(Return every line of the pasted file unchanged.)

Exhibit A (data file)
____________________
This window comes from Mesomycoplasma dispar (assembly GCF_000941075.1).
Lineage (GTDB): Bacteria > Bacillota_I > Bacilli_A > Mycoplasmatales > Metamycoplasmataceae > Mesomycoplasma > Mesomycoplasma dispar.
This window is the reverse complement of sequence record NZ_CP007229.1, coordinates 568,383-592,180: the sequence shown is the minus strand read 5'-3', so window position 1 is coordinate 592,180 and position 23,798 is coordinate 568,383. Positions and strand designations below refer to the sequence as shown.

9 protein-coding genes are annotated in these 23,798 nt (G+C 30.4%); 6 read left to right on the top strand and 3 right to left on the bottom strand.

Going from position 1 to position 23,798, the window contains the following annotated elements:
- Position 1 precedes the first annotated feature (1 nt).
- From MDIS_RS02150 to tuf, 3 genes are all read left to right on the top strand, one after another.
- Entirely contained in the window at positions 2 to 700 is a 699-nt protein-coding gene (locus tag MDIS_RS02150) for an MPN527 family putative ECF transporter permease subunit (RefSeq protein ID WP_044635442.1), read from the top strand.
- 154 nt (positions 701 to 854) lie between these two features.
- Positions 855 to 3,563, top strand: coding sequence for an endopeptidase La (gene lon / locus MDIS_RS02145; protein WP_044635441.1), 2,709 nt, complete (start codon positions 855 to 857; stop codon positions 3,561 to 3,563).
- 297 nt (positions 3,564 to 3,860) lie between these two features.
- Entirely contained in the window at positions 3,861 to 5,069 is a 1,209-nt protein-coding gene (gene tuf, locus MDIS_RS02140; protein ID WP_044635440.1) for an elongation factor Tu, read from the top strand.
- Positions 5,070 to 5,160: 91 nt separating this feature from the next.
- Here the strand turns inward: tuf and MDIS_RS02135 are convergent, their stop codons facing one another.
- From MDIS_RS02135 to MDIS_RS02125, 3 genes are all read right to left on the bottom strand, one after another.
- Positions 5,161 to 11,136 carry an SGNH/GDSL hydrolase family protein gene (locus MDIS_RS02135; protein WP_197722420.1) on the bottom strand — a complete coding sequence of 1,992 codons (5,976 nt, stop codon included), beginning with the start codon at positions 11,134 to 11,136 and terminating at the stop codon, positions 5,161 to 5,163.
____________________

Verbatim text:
This window comes from Mesomycoplasma dispar (assembly GCF_000941075.1).
Lineage (GTDB): Bacteria > Bacillota_I > Bacilli_A > Mycoplasmatales > Metamycoplasmataceae > Mesomycoplasma > Mesomycoplasma dispar.
This window is the reverse complement of sequence record NZ_CP007229.1, coordinates 568,383-592,180: the sequence shown is the minus strand read 5'-3', so window position 1 is coordinate 592,180 and position 23,798 is coordinate 568,383. Positions and strand designations below refer to the sequence as shown.

9 protein-coding genes are annotated in these 23,798 nt (G+C 30.4%); 6 read left to right on the top strand and 3 right to left on the bottom strand.

Going from position 1 to position 23,798, the window contains the following annotated elements:
- Position 1 precedes the first annotated feature (1 nt).
- From MDIS_RS02150 to tuf, 3 genes are all read left to right on the top strand, one after another.
- Entirely contained in the window at positions 2 to 700 is a 699-nt protein-coding gene (locus tag MDIS_RS02150) for an MPN527 family putative ECF transporter permease subunit (RefSeq protein ID WP_044635442.1), read from the top strand.
- 154 nt (positions 701 to 854) lie between these two features.
- Positions 855 to 3,563, top strand: coding sequence for an endopeptidase La (gene lon / locus MDIS_RS02145; protein WP_044635441.1), 2,709 nt, complete (start codon positions 855 to 857; stop codon positions 3,561 to 3,563).
- 297 nt (positions 3,564 to 3,860) lie between these two features.
- Entirely contained in the window at positions 3,861 to 5,069 is a 1,209-nt protein-coding gene (gene tuf, locus MDIS_RS02140; protein ID WP_044635440.1) for an elongation factor Tu, read from the top strand.
- Positions 5,070 to 5,160: 91 nt separating this feature from the next.
- Here the strand turns inward: tuf and MDIS_RS02135 are convergent, their stop codons facing one another.
- From MDIS_RS02135 to MDIS_RS02125, 3 genes are all read right to left on the bottom strand, one after another.
- Positions 5,161 to 11,136 carry an SGNH/GDSL hydrolase family protein gene (locus MDIS_RS02135; protein WP_197722420.1) on the bottom strand — a complete coding sequence of 1,992 codons (5,976 nt, stop codon included), beginning with the start codon at positions 11,134 to 11,136 and terminating at the stop codon, positions 5,161 to 5,163.